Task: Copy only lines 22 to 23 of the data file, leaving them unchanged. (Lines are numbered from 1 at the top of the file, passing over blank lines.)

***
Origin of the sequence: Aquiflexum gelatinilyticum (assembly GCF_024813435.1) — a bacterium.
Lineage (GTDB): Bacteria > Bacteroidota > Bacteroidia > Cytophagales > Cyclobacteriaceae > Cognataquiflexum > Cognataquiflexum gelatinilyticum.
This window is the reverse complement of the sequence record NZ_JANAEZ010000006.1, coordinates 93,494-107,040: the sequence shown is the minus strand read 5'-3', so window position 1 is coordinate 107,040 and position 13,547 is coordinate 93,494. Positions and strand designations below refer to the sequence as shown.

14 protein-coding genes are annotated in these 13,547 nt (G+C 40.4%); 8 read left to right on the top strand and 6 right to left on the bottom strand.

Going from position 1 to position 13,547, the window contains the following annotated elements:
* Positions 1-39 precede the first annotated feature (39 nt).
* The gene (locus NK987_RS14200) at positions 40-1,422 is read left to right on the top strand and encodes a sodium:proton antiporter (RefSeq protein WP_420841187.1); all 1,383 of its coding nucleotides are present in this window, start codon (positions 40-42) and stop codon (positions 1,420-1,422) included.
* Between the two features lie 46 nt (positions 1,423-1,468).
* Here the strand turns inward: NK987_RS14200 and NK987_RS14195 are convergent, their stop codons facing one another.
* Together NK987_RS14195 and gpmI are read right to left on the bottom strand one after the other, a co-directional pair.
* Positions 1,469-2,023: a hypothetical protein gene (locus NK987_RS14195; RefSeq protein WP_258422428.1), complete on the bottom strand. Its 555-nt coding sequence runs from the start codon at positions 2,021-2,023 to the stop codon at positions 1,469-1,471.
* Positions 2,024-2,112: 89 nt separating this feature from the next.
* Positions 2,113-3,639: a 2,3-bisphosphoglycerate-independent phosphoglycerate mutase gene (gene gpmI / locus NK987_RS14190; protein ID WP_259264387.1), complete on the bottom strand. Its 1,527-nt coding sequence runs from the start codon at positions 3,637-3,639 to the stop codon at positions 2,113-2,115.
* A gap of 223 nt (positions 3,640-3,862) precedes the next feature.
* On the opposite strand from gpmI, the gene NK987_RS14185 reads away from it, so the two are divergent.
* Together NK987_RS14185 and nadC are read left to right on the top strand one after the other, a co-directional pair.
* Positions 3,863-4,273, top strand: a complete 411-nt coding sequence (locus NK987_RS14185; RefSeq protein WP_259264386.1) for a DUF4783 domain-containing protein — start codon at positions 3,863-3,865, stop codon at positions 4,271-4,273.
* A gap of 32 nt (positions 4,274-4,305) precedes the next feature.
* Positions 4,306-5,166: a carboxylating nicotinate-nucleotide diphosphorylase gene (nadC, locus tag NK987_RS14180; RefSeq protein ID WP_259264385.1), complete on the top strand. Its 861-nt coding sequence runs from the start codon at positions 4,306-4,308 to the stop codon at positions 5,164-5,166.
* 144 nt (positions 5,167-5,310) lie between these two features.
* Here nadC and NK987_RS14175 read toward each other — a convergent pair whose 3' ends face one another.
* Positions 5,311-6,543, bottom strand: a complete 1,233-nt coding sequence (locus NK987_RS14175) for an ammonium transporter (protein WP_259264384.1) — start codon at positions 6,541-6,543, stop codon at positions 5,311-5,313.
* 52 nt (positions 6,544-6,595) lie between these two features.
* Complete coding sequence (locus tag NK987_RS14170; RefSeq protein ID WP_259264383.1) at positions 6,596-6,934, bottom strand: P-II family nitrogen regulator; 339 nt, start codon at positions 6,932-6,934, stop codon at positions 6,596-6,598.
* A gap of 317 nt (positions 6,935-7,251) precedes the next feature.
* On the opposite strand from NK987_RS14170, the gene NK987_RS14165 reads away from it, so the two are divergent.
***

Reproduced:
* Positions 5,311-6,543, bottom strand: a complete 1,233-nt coding sequence (locus NK987_RS14175) for an ammonium transporter (protein WP_259264384.1) — start codon at positions 6,541-6,543, stop codon at positions 5,311-5,313.
* 52 nt (positions 6,544-6,595) lie between these two features.